With some comments and proper spacing golfed Haskell is quite readable:

-- a minimum function that ignores a -1 in the right argument to prevent
-- "not solvable" cases in parts of the recursive search to dominate low numbers
-- of solvable parts. If the case isn't solvabale at all, both arguments are
-- -1 and are carried on.
a # (-1) = a
a # b    = min a b

-- the main function f calls the worker funktion w with arguments
-- * the string to search in (STSI), appended by a space to detect cycles
-- * the number of cycles so far
-- * the minimum of cycles needed so far, starting with the length of STSI
-- * the string to search for (STSF) (partial applied away and therefore invisible)
f y = w (y++" ") 0 (length y)

-- the worker function 
w _ n _ [] = n          -- base case: if STSF is empty the work is done and the 
                        -- number of cycles is returned

w (c:d) n o g@(a:b)     -- "c" is first char of STSI, "d" the rest
                        -- "n" number of cycles, "o" minimum of cycles so far
                        -- "g" is the whole STSF, "a" the 1st char, "b" the rest
  | n>o    = (-1)             -- if current cycle is more than a previous result,
                              -- indicate failure
  | a==c   = z # w y n z g    -- if there's a character match, take the min of
                              -- using it and skipping it
  | c==' ' = w y (n+1) o g    -- cycle detected, repeat and adjust n
  | 1<2    = w y n o g        -- otherwise try next char in STSI

  where                 -- just some golfing: short names for common subexpressions
  z = w d n o b;        -- number of cycles if a matching char is used
  y = d ++ [c]          -- rotated STSI

For reference: old version, full program, 187 bytes

a#b=min a b
f[x,y]=w x(y++" ")0 0
w[]_ n _=n
w g@(a:b)(c:d)n m|a==c=w b d n 1#y|c==' '&&m==1=w g(d++" ")(n+1)0|c==' '=(-1)|1<2=y where y=w g(d++[c])n m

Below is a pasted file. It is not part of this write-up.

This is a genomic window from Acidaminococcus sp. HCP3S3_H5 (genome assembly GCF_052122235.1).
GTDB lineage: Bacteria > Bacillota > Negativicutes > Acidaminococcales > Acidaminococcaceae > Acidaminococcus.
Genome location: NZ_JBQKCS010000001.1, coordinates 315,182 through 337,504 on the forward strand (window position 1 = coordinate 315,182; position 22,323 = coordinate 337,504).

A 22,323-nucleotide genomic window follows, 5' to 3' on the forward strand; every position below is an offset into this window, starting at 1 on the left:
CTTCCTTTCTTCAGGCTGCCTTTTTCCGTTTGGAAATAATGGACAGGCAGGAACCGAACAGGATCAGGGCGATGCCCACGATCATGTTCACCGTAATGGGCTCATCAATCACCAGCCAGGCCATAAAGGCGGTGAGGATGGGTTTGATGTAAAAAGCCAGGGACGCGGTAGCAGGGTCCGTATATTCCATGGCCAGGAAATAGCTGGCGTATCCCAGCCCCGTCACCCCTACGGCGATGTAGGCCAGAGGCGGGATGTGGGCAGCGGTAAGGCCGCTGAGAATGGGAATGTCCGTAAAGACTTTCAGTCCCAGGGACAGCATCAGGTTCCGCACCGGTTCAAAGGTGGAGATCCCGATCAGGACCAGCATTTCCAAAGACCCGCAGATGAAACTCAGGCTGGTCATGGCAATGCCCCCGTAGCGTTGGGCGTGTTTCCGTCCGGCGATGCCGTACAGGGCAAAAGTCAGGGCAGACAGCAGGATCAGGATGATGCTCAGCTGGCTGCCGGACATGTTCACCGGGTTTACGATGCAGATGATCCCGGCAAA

• \$\begingroup\$ @Zgarb: reworked my solution. It's now faster and shorter. \$\endgroup\$
    – nimi
    Commented Apr 13, 2015 at 18:07
  • \$\begingroup\$ Runs in 0.6s when interpreted, 0.01s when compiled. \$\endgroup\$
    – Zgarb
    Commented Apr 13, 2015 at 18:11

JavaScript (ES6) 174 (193 - 10%)

Recursive search, like the @nimi's answer, keeping the min of wraps. The solutions space is big (above all for the last example) but cutting the search at the min currently found keeps the time low. Edit 1 Add a missing test case, shortened a bit Edit 2 No need to pass param w around, it's fixed

    return q


K=(word, astring)=>
  var minWraps // undefined at first. All numeric comparison with undefined give false 
  var R=(right, left, pos, wraps)=>
    var cur = word[pos]
    var i,t;
    if (! cur) // when all chars of word are managed
      return wraps;
    if (wraps > minWraps) // over the minimum wrap count already found, stop search
      return wraps; 
    if ( (right+left).indexOf(cur) < 0 ) // if the current char is not found in the remaining part of the string
      return minWraps; // return the current min, could still be undefined (that means 'no way')
    if ( left ) // if there is a left part, try a wrapping search with the current char
      t = R(left+right, '', pos, wraps+1)
      if ( !(minWraps < t)) minWraps = t; // set current min if t is less than current min or current min is still undefined
    // find all occurrences of current char in the remaining part
    // for each occurrence, start a recursive search for the next char
    for(i = 0; (i = right.indexOf(cur, i)) >= 0; i++)
      var passed = right.slice(0,i) // the passed chars go in the left part
      var rest = right.slice(i+1) 
      t = R(rest, left+passed, pos+1, wraps) // try next char in the remaining part, no wrap
      if ( !(minWraps < t)) minWraps = t; // set current min if t is less than current min or current min is still undefined
    return minWraps
  var result = R(astring, '', 0, 1) // start with right=string and left empty
  return ~-result; // decrement. convert undefined to -1

Test In Firefox/FireBug console

time=~new Date;
time-=~new Date

Output (last line is the execution time in ms)

["me", "moe"] 0
["meet", "metro"] -1
["ababa", "abaab"] 1
["abaab", "baabaa"] 1
["1c1C1C2B", "1111CCCcB2"] 3
["reverse", "reserved"] 2
["abcdefg", "gfedcba"] 6
["xyzyxzzxyx", "yxzzazzyxxxyz"] 2
["aasdffdaasdf", "asdfddasdfsdaafsds"] 2

  • \$\begingroup\$ Tested with Firebug, runs in 175ms on my machine. \$\endgroup\$
    – Zgarb
    Commented Apr 13, 2015 at 16:49
  • \$\begingroup\$ @Zgarb then there is room for improvements: I'll try to make it slower and shorter \$\endgroup\$
    – edc65
    Commented Apr 13, 2015 at 17:16